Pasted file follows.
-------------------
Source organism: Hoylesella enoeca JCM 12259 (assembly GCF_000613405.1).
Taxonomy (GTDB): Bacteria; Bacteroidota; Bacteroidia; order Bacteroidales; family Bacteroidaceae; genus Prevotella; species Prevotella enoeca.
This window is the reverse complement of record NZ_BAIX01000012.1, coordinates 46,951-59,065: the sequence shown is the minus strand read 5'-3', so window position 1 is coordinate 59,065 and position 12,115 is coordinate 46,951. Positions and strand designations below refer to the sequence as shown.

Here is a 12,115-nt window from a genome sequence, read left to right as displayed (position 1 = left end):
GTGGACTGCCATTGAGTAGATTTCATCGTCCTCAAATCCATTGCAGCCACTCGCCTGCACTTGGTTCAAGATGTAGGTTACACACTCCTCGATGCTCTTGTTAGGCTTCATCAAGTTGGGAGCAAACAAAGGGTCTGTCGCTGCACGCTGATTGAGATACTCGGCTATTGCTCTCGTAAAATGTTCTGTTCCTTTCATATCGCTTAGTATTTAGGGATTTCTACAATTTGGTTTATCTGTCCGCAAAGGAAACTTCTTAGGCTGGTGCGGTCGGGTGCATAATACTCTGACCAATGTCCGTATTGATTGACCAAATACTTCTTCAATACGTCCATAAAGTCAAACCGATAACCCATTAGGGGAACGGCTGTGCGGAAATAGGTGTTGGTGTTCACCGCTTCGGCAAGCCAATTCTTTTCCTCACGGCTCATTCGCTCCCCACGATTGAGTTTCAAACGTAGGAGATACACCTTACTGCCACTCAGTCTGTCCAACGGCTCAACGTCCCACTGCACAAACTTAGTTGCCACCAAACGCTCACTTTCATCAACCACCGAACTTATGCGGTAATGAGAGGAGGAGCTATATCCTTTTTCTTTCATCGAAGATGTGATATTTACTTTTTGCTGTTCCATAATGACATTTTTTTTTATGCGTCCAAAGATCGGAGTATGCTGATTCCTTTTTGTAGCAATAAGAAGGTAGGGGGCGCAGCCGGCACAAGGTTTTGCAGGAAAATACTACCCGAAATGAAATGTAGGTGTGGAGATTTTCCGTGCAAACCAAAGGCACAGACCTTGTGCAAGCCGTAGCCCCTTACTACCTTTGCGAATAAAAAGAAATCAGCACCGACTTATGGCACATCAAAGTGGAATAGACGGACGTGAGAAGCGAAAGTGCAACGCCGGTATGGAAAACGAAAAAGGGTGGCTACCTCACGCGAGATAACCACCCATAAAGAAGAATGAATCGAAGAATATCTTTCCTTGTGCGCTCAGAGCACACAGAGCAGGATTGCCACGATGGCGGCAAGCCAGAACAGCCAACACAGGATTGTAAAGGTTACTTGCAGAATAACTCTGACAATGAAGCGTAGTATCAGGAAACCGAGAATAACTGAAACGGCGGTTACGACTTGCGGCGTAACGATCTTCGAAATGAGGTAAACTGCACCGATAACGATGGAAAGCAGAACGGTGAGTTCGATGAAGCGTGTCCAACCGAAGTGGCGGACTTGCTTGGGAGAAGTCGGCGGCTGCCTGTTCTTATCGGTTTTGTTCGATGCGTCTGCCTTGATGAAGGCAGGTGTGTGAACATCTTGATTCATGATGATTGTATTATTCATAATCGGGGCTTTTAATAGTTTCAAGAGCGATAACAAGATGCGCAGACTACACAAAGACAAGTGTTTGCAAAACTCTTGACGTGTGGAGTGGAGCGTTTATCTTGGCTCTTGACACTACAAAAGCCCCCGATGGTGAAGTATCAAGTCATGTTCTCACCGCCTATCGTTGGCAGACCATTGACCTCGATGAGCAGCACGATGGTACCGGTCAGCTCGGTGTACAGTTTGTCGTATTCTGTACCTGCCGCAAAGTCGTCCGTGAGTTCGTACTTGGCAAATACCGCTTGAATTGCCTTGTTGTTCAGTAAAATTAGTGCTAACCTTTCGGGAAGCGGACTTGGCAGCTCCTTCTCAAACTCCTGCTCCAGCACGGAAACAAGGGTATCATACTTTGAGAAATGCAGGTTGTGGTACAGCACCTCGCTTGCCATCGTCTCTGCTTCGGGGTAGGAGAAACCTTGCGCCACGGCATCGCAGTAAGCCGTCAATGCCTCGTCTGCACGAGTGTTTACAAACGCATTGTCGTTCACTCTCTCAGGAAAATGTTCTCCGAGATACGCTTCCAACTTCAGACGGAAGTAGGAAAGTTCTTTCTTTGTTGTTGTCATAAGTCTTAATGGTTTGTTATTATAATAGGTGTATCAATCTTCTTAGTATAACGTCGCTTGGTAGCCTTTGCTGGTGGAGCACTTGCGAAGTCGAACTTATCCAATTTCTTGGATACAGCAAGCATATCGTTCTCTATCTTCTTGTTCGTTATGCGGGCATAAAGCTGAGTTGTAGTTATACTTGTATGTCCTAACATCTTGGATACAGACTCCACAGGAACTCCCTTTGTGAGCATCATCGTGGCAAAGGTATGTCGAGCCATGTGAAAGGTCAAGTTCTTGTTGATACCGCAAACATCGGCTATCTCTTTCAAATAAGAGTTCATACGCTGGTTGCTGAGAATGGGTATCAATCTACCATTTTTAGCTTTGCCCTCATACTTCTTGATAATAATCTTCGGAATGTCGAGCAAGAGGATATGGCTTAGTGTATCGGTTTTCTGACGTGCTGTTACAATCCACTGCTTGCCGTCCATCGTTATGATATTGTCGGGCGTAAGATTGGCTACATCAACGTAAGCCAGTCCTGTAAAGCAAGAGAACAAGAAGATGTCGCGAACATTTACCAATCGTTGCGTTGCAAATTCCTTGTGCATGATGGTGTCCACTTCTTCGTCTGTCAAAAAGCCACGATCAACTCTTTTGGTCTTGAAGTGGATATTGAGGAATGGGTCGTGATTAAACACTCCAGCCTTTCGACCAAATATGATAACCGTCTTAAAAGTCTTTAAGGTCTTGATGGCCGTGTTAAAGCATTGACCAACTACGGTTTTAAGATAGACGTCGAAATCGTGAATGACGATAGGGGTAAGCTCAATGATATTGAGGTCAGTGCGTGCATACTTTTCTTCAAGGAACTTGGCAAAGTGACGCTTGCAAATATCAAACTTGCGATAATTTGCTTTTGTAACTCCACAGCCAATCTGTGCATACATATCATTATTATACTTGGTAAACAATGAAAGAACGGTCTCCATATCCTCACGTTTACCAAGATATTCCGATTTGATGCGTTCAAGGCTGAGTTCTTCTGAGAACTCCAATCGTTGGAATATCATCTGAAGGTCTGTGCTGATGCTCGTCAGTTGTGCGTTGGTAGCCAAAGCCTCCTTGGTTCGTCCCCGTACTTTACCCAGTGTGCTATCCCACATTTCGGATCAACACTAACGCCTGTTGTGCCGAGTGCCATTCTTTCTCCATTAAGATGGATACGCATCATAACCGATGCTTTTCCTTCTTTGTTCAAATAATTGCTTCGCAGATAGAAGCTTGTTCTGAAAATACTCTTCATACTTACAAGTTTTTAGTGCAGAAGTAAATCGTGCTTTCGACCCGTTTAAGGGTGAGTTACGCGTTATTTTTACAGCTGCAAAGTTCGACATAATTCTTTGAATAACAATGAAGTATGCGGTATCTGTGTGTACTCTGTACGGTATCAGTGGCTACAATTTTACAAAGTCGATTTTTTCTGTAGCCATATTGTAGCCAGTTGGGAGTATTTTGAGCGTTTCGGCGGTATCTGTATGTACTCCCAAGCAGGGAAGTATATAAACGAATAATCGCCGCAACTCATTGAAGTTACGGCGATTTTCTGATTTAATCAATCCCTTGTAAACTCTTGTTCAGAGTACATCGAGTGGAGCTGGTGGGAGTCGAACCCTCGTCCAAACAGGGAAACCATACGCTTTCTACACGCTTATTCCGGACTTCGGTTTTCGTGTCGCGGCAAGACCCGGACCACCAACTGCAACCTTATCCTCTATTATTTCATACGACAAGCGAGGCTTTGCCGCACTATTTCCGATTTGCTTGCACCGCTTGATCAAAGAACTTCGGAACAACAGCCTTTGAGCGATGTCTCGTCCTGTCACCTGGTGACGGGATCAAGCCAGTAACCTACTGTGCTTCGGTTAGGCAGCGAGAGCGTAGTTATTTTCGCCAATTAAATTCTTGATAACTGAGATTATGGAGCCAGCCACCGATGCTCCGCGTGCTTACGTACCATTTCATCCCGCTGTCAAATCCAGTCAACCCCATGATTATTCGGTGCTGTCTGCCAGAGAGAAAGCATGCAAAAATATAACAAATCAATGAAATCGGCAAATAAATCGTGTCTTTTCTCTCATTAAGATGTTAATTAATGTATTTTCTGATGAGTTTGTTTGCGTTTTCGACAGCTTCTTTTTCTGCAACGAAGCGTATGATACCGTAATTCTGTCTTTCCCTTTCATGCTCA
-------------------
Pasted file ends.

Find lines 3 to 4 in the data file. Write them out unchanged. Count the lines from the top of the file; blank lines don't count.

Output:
This window is the reverse complement of record NZ_BAIX01000012.1, coordinates 46,951-59,065: the sequence shown is the minus strand read 5'-3', so window position 1 is coordinate 59,065 and position 12,115 is coordinate 46,951. Positions and strand designations below refer to the sequence as shown.

Here is a 12,115-nt window from a genome sequence, read left to right as displayed (position 1 = left end):